There are times, I must confess, when the trials — the crowds and the clouds — of public work at Perkins Observatory sap my strength and leave me wanting.
But the job has its compensations, and the moon is one of them.
The adult in me wants to think of the moon as a 2,000-mile wide, cold, heartless hunk of rock, the only natural satellite of planet Earth. He knows the moon’s average distance — about a quarter of a million mile — as it orbits once a “moonth” around our planet.
The adult in me thrills to the view through binoculars or a small telescope. He notes with interest the craters, which were formed billions of years ago as gigantic pieces of space debris crashed into the moon’s still-soft surface as the moon and Earth, both still in the process of formation, continued to accrete new material.
He observes the dark areas, the lunar maria, or “seas,” the results of even more enormous impacts. He knows that the impacts led to gigantic craters, basins that filled with liquid rock from the moon’s still molten interior. He envisions the giant lakes of lava slowly cooling and leaving those enormous flat plains we call lunar “seas.”
The adult in me sees those craters and plains as signs that our planet Earth formed from incredible violence as little rocks slammed together to form a larger and larger ball of liquid rock we call home.
The adult in me imagines a time 4.25 billion years ago when an enormous asteroid the size of Mars slammed into the still-molten Earth. He knows that out of that collision splattered forth the material that would eventually coalesce to form the moon.
The adult in me forgets that for millennia the moon has illuminated many a joyful liaison between lovers.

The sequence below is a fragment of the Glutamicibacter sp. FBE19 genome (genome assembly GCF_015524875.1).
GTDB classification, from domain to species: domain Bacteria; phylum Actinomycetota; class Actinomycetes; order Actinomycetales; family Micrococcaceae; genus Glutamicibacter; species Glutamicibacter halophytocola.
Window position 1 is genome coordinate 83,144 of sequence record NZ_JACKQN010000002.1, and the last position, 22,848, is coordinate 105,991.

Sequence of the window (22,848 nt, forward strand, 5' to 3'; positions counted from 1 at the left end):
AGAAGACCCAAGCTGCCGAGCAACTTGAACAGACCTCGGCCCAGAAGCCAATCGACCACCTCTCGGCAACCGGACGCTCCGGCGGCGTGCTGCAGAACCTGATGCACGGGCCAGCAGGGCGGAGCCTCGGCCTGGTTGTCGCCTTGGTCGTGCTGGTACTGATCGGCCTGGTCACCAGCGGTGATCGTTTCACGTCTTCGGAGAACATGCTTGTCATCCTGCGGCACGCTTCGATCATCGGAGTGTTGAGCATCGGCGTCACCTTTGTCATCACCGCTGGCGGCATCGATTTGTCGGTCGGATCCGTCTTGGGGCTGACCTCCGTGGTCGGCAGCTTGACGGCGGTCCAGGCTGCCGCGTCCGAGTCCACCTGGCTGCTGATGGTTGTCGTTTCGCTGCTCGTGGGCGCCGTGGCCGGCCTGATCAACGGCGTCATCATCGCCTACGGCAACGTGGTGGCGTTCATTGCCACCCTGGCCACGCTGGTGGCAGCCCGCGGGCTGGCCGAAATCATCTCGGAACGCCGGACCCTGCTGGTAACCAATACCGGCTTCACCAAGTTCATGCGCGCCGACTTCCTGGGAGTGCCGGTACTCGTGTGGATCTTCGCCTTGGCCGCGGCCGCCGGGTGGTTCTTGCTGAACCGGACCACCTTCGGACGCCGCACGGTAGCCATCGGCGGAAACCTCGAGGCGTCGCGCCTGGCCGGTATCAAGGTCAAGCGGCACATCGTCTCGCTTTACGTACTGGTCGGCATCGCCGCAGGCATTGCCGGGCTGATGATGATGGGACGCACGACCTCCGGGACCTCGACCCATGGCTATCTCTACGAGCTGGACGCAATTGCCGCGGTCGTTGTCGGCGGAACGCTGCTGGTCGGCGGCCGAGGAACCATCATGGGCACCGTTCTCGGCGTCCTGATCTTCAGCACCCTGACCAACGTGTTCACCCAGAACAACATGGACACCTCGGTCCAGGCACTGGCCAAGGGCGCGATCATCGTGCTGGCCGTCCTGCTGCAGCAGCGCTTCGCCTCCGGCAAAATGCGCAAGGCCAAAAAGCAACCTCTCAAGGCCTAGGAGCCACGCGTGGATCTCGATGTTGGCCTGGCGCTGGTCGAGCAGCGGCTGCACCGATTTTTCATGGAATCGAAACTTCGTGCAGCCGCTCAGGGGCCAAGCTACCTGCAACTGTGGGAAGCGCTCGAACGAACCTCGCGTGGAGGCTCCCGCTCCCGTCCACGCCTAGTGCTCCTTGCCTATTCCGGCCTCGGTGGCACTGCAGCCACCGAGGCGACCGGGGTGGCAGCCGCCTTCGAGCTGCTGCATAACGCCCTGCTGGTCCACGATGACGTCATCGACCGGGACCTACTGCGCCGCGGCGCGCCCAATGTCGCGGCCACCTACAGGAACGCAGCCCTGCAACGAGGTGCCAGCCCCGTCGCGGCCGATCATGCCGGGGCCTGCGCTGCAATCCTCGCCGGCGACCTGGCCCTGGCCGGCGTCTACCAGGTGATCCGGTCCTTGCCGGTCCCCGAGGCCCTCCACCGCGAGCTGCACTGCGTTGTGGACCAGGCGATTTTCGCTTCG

He forgets that long before the invention of the telescope, humans saw the moon as a beautiful goddess and that the light from her face was to them the force of life on Earth. Her radiant glow shone down upon plants, animals, and humans alike and, we imagined, kept us alive every moment of our lives.
The best compensation of my job at Perkins is that I am occasionally reminded with great force of those simple and wondrous things.
How old were you? Ten? Twelve? I’m sorry. I forgot to ask. I was distracted and tired from one too many stargazing sessions for people like you.
What was the moon to you? Not rock, not satellite, but an emblem of purest love, a reminder of a grandmother departed from this Earth these past few years.
The entryway at Perkins was filled with the din of thirty voices like your own, and I barely heard your story. You told me of your grandmother, who loved the stars and who chose, three months before her death, to go to a “place like this” to see the glories of the heavens close up before she died.
You told me how, after her passing, you had lain awake in bed, and how you heard like a gentle breeze the pet name that only she had called you. “Mitzy,” the voice called, and it drew you to the window, where a radiant full moon illuminated the earth below.
You told me that as you looked, the moon burst into a million scintillas of light. And you told me how the brilliant fragments formed shimmering words against the velvet background of night.
They were words your grandmother had spoken to you only once in the all-too-brief time that you had known her. They were simple words, full of power: “I love you.”
“Did you dream it?” the adult, the damned skeptic, in me asked.
“No,” you whispered, and the 12-year-old inside me believed you.
I thank you, child, and I’m sorry. With our cities and our streetlights, the adult in us has ripped the stars from you, but we will never take the moon.
I thank you for reminding me that the moon is more than a hunk of senseless rock floating in an endless void.
She graced our skies for four billion years before we ever walked the Earth, and she will abide endure as an endless source of beauty long after humans have passed into oblivion.
She is power. She is beauty. She is a secret, unforgettable tryst in the night. But most of all, to the 12-year-old inside us all, she is that love spoken only once in a lifetime filled with endless yearning.
Tom Burns is director of the Perkins Observatory in Delaware.
RECOMMENDED FOR YOU